Logourl black

Alaska Northern Development, Inc. v. Alyeska Pipeline Service Co.

Alaska Supreme Court
666 P.2d 33 (1983)


Facts

Alaska Northern Development, Inc. (AND) (plaintiff) entered negotiations with Alyeska Pipeline Service Co. (Alyeska) (defendant) to purchase surplus parts. AND submitted a letter of intent to Alyeska on December 10, 1976. AND’s letter left out the price term of the agreement. Alyeska responded with its own letter of intent on December 11, 1976. Alyeska’s letter also left out the price term. Alyeska’s letter of intent stated that the agreement was “subject to the final approval of the owner committee.” The parties later agreed on a price term, and AND’s president signed Alyeska’s December 11th letter of intent. In March 1977, however, Alyeska’s owner committee rejected the proposed agreement described in the December 11th letter of intent. AND brought suit against Alyeska in Alaska state court alleging breach of contract and seeking reformation and punitive damages. AND argued that it interpreted the owner committee clause in the December 11th letter of intent as only providing the owner committee with the right to review the price term for reasonableness. Alyeska replied that it intended the owner committee clause as creating total authority within the owner committee to review and approve or disapprove the entire agreement. The trial denied AND’s request to submit extrinsic evidence to clarify the meaning of the owner committee clause. The trial court granted Alyeska’s motion for summary judgment, and AND appealed.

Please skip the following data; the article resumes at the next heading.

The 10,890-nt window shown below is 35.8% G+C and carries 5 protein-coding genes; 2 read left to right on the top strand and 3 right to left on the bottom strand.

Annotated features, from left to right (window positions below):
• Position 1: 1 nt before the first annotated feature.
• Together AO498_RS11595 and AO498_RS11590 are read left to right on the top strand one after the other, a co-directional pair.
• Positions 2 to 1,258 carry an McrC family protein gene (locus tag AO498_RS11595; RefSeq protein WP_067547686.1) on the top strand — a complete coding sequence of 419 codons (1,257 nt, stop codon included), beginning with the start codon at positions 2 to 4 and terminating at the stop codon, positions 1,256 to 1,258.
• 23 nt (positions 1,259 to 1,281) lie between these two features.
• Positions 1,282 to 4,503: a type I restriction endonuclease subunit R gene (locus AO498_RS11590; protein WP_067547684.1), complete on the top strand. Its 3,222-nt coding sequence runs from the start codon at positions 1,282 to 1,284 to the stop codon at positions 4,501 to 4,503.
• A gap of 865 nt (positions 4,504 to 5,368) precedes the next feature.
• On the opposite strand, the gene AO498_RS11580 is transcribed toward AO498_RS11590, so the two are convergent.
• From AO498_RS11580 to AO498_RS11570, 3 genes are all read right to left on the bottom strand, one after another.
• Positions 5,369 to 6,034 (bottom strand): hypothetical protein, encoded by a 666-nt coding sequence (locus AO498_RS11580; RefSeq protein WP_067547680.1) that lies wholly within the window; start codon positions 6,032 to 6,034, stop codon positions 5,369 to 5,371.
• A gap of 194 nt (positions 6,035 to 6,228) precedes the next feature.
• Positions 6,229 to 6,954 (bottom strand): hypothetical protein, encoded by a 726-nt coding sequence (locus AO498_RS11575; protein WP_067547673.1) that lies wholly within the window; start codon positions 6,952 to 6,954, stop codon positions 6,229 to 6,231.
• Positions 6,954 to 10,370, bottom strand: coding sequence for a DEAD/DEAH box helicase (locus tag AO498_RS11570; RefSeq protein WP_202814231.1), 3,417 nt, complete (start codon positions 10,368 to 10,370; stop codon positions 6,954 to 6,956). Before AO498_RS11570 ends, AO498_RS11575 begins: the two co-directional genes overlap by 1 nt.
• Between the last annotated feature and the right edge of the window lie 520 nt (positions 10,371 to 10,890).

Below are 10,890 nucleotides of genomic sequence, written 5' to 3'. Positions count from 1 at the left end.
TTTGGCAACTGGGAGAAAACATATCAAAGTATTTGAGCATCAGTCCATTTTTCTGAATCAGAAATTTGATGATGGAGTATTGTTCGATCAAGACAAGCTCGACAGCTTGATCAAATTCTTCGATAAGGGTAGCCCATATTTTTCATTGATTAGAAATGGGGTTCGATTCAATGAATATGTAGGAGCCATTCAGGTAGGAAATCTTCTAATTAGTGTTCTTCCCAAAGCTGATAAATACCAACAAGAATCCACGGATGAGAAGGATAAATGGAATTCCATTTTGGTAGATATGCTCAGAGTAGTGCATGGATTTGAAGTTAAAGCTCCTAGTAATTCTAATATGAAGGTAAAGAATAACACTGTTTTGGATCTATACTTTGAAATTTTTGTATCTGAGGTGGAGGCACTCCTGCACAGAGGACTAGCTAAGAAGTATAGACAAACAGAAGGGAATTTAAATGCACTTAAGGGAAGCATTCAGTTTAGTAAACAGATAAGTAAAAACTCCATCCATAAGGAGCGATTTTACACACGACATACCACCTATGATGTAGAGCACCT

Rule of Law

The rule of law is the black letter law upon which the court rested its decision. To access this section, start your 7-day free trial of Quimbee for Law Students.

Issue

The issue section includes the dispositive legal issue in the case phrased as a question. To access this section, start your 7-day free trial of Quimbee for Law Students.

Holding and Reasoning (Compton, J.)

The holding and reasoning section includes:

  • A “yes” or “no” answer to the question framed in the issue section;
  • A summary of the majority or plurality opinion, using the CREAC method; and
  • The procedural disposition (e.g. reversed and remanded, affirmed, etc.).

To access this section, start your 7-day free trial of Quimbee for Law Students.

Here's why 72,000 law students rely on our case briefs:

  • Reliable - written by law professors and practitioners not other law students.
  • The right length and amount of information - includes the facts, issue, rule of law, holding and reasoning, and any concurrences and dissents.
  • Access in your class - works on your mobile and tablet.
  • 10,385 briefs - keyed to 134 casebooks.
  • Uniform format for every case brief.
  • Written in plain English - not in legalese and not just repeating the court's language.
  • Massive library of related video lessons - and practice questions.
  • Ability to tag case briefs in an outlining tool.
  • Top-notch customer support.
Start Your Free Trial Now